When Stendhal the French author first visited Florence he was so overwhelmed by the beauty of its art treasures that he fainted in front of the Basilica di Santa Croce...and he's not the only one this has happened to. These days they call it Stendhal syndrome and it's an officially recognised syndrome that causes “heartbeat, dizziness, confusion and even hallucinations when an individual is exposed to art, usually when the art is particularly beautiful or a large amount of art is in a single place."

But there are many ways to see some of:

Florence for FREE

...or at least for less...

Florence isn't just a beautiful city it's home to some of the world's most lauded Renaissance art, housed in Art Palaces like the Uffizi and the Pitti Palace - just one reason why it so often appears on Italian itineraries alongside Rome and Venice.

The catch is that most of Florence's art comes with a price tag, even if you only want to look at it not take it home. It's not just the Uffizi that charges, some of Florence's churches are also blessed with some wonderful art treasures, but in recent years they've started charging admission as well. The Basilica di Santa Croce and the Basilica of San Lorenzo are €5 and €3.50 respectively, and once you add another €15 for the Uffizi the expense mounts up quickly, not leaving much for your stroll along the Ponte Vecchio.

While real art lovers aren't going to miss a trip to the Uffizi which they're probably travelling all the way to Italy to stroll around – if you're not quite as set on seeing 'the Great works' but are happy to see great works, then you might want to consider these free options:

The some of the Duomo's great art treasures have been moved into the museum next door which has an entrance fee, but quite a number of pieces remain, including a painting of Dante and the Divine Comedy, a huge clock with portraits of the prophets and 44 stained glass windows.

  • Basilica of Santa Maria del Santo Spirito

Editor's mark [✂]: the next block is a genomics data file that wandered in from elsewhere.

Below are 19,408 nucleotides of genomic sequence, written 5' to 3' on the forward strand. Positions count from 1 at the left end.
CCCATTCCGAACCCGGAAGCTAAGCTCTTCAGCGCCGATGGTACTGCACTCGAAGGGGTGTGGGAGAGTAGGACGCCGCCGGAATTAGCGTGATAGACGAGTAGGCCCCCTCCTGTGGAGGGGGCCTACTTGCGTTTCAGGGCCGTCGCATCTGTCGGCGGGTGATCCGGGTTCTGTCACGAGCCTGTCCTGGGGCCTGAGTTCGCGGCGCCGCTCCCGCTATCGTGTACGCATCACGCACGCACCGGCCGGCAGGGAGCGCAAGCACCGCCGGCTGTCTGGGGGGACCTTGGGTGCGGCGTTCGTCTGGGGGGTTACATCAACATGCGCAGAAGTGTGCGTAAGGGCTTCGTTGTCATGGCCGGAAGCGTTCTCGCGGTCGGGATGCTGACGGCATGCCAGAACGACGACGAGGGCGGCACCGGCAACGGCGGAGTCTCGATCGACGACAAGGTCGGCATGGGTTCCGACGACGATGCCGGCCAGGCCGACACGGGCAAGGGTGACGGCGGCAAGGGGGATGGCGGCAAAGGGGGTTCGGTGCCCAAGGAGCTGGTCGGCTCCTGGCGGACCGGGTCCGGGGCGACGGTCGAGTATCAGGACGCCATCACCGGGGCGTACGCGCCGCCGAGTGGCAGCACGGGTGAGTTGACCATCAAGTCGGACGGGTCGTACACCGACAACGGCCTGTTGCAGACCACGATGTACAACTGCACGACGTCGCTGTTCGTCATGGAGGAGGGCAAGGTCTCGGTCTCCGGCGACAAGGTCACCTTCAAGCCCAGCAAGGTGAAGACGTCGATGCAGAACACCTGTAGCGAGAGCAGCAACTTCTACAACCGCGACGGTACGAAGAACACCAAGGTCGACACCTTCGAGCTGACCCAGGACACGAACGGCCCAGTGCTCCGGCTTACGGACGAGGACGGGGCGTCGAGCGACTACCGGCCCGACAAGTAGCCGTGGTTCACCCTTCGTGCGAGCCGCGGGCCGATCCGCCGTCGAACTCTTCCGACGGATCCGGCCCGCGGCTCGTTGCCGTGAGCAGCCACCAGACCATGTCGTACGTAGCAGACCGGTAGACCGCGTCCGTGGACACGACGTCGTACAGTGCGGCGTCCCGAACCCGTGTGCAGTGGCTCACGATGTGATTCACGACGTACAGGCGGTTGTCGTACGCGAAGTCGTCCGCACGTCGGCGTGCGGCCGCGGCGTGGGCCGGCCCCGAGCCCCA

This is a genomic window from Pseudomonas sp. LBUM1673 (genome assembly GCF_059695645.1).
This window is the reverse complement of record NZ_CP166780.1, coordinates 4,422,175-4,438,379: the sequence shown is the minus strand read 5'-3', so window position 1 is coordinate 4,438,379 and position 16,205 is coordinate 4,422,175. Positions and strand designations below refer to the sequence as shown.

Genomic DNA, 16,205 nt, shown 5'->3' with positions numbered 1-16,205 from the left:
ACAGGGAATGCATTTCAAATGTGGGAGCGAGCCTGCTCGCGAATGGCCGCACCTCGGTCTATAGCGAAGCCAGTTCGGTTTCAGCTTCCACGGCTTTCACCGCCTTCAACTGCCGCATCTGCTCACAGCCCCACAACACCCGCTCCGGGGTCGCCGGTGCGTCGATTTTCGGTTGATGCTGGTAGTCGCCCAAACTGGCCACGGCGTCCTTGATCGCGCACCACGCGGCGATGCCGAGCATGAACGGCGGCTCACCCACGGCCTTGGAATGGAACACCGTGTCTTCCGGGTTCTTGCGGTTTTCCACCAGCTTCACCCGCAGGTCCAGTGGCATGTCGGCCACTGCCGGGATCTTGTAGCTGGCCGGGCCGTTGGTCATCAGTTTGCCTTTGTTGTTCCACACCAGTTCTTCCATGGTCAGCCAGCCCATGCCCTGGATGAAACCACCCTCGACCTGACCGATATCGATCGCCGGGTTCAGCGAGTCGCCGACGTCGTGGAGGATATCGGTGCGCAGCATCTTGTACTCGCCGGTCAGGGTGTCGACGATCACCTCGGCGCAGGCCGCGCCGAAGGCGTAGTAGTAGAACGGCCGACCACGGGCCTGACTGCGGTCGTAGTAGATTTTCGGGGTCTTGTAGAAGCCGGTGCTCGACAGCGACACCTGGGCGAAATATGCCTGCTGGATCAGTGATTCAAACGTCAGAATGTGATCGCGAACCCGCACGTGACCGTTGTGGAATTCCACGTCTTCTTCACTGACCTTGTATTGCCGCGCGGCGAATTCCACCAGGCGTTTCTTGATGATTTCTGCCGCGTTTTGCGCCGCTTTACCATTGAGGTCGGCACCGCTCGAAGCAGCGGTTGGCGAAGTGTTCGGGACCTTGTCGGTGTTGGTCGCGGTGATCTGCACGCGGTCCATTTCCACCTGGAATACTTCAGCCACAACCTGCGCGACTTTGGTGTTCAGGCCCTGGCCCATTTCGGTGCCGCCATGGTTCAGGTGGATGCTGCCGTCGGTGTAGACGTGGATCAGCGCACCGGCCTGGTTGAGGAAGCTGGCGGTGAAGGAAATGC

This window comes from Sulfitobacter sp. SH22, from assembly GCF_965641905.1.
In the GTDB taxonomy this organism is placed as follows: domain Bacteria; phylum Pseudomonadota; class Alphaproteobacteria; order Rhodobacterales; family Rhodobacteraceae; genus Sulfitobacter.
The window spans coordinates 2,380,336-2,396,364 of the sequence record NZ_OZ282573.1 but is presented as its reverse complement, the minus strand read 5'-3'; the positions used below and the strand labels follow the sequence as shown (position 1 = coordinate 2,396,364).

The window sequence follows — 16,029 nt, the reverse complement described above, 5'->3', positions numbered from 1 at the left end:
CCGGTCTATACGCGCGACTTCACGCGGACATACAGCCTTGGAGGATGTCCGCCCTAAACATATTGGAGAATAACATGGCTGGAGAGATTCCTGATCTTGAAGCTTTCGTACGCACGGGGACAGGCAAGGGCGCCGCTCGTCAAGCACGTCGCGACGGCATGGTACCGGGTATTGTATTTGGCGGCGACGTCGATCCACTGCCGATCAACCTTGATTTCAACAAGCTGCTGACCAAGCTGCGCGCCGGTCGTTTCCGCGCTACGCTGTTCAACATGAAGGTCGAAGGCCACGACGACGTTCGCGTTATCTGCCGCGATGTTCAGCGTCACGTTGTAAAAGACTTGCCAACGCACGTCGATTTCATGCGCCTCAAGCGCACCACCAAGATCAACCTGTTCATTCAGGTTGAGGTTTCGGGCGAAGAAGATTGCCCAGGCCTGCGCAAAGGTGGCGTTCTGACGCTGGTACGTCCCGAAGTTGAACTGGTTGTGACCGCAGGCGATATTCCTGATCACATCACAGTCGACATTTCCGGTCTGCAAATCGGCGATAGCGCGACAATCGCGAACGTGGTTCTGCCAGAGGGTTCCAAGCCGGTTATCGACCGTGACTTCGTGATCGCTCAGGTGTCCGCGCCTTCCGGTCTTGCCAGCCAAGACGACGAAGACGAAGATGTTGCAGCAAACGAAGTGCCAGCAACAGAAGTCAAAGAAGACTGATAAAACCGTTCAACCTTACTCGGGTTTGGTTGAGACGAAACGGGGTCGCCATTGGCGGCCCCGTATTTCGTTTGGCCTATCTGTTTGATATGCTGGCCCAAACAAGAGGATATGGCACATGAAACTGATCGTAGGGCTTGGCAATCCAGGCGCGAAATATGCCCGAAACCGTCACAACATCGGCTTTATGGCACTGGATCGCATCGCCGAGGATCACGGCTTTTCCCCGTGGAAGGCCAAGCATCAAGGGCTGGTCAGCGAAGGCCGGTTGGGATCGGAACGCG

The Basilica of Santa Maria del Santo Spirito, more often called Santo Spirito looks very sparely designed and decorated while …

  • Ognissanti

    Meaning All Saints, Ognissanti was a 13th Century Franciscan church which was redesigned in the Baroque style in the 17th Centu…

  • Santa Trinita

    Santa Trinita has a less ornate facade than some of Florence's churches: it's an understated beauty that bids you take the time…

  • San Miniato al Monte

    The San Miniato al Monte is probably worth visiting for its exterior – it's so flat it looks almost like a theatrical set, but …

  • Orsanmichele

    Orsanmichele's art treasures have been sculptured rather than painted. There's no David here but there's a St. Mark and St. Ge…

  • Santissima Annunziata

    Santissima Annunziata is the spiritual home of the style of painting called Florentine Mannerism whose 'poster child' is the 'L…

The Piazza della Signoria is Florence's main square and another place to see some free art: there's a copy of 'David', a bronze of Cosimo I on his horse by Giambologna, copies of 'il Marzocco' and 'Judith and Holofernes' by Donatello and 'Perseus with the Head of Medusa' by Cellini. As well as this static art the piazza is also a prime spot to be wowed at the standard of Florence's street theatre. Once you've taken in some free art you might have a little something left over for the nearby Ponte Vecchio – which, as well as being a really good place to buy a unique piece of gold jewellery, is also worth appreciating the architecture of – it's Florence's oldest bridge and, as the story goes, too beautiful for even Hitler to want to bomb.

Shopping isn't free, but like the Ponte Vecchio, some shopping areas have an appeal beyond the commercial – the Mercato Nuovo for example, which sells traditional as well as tourist wares and has more statues to garnish it decoratively, the Mercato Centrale and the Farmaceutica di Santa Maria Novella, which is one of, if not the, oldest pharmacy in the world.

But one of the best things free things to do in Florence is to walk around town. You can see from the above lists how much art there is just lying around waiting for you to notice it – just don't let it overwhelm you like it did poor Stendhal.

For help planning the details of your inexpensive trip to Florence contact one of our Italian Travel Specialists 

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